The Bank Group approves second phase of Uganda Markets and Agricultural Trade Improvement Program

Share |

The Board of Directors of the African Development Bank Group, during its ordinary sitting on Tuesday December 10, 2014 in Abidjan, approved the second phase of Uganda’s Markets and Agricultural Trade Improvement Program (MATIP 2), aimed to reconstruct an additional 11 of the remaining 14 markets in four regions in the country.

In approving this project which is an extension of MATIP 1, the Bank commits to contribute to re-develop markets in these areas, and to poverty reduction and economic growth in the country, through enhanced commercialization of agricultural produce and other merchandise.

The specific objective of MATIP 2, is to improve marketplace economic and social infrastructure thus inducing incremental production and marketing of agricultural commodities, enhancing the incomes of vendors, reducing post-harvest losses, increasing employment and customer satisfaction.

The primary beneficiaries will be the 16,951 current registered vendors (at least 60% women), whose numbers are expected to rise by the time the project commences after reconstruction of the markets. The indirect beneficiaries are estimated over 900,000 households within the catchment of the markets. Key impacts (tangible and non-tangible benefits) include improved marketing conditions, value addition/processing and trading capacity, increased volumes and sales of agricultural commodities and other merchandise, increased employment and income, leading to improved livelihoods, enhanced quality of produce, choice and availability year-round. The project will foster public-private partnership through a modernized management of the reconstructed markets between Vendor Associations (VAs) and Market Management Committees (MMCs).

It is worth noting that the Government of Uganda considers markets as public goods and strategic components in its quest for poverty reduction and economic growth. As a matter of fact, the reconstructed markets will improve hygiene conditions, reduce post-harvest losses, install facilities to meet demand, for example cold storage units for fish storage, provide increased trade opportunities between rural and urban areas, and serve as wholesaling centres for intra-urban and cross-border trade, especially for agricultural commodities that constitute 50% to 70% of products traded in the target markets. Further, about 80% of women in Uganda are engaged in agriculture production and trading activities.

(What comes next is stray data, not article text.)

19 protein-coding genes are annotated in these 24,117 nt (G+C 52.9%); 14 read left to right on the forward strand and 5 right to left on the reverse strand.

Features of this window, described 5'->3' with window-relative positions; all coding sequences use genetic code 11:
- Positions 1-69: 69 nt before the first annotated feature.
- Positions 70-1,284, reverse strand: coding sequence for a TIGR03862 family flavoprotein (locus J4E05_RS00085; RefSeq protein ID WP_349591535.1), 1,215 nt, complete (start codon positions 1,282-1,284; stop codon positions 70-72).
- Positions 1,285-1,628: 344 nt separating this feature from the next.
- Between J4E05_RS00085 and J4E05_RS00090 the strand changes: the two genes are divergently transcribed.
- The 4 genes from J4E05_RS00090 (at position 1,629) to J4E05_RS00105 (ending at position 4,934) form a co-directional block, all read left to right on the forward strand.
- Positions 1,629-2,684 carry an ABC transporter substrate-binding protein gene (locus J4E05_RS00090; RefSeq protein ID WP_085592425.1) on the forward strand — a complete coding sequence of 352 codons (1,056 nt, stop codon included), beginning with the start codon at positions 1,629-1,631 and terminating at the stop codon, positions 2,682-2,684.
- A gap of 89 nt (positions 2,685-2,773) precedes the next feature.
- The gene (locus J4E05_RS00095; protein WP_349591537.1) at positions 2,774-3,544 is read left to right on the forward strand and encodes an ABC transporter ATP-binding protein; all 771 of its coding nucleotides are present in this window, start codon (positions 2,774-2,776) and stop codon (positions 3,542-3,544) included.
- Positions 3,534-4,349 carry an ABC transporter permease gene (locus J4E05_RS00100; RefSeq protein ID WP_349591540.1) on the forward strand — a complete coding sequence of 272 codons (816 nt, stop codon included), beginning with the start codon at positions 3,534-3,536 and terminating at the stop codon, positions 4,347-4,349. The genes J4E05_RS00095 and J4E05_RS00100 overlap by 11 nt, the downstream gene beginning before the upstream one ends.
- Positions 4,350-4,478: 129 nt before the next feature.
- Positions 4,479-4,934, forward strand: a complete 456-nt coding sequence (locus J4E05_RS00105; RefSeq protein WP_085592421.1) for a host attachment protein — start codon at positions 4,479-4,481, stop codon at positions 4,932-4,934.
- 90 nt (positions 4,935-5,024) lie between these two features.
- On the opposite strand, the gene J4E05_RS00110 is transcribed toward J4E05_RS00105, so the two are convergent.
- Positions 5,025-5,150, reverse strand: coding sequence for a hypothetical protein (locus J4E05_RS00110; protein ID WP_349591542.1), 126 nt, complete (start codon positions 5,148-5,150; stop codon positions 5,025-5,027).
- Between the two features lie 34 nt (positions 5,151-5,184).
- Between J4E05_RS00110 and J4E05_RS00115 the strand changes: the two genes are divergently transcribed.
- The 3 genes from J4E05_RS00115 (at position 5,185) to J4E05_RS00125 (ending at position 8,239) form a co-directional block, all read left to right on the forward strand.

Explaining the relevance of financing agricultural infrastructure in Uganda, the AfDB’s Agriculture and Agro-industry Department Director, Chiji Ojukwu, said “the Bank is proud to be associated with these investments in Uganda”, underscoring that the MATIP was designed to provide a link between the rural and urban markets in order to expand the commodity value chain. “The markets have greatly contributed to Uganda’s economy and the MATIP has specifically become a flagship programme for the Government and is at the centre of several activities which now include not only commodity exchanges and trade but also banking and other ancillary businesses.

“I use this opportunity to invite Board Members to find time to visit some of these markets to appreciate their contributions to the Uganda’s economy,” Ojukwu said.

The Bank is one of the major Development Partners (DPs) in Uganda, providing about 33.1% of development assistance in the agriculture and rural development sector. The Bank collaborates closely with the other Development Partners, especially the World Bank, International Fund for Agricultural Development (IFAD), United States Agency for International Development (USAID), Japan International Cooperation Agency (JICA), and the European Union (EU) for agricultural-related projects.

In an effort to harmonize Development Partner intervention, the African Development Bank has partnered with the other DPs under the umbrella of the Agricultural Sector Development Partners Group (ASDPG) to undertake development interventions in the choice of sub-sectors and activities where it has a comparative advantage.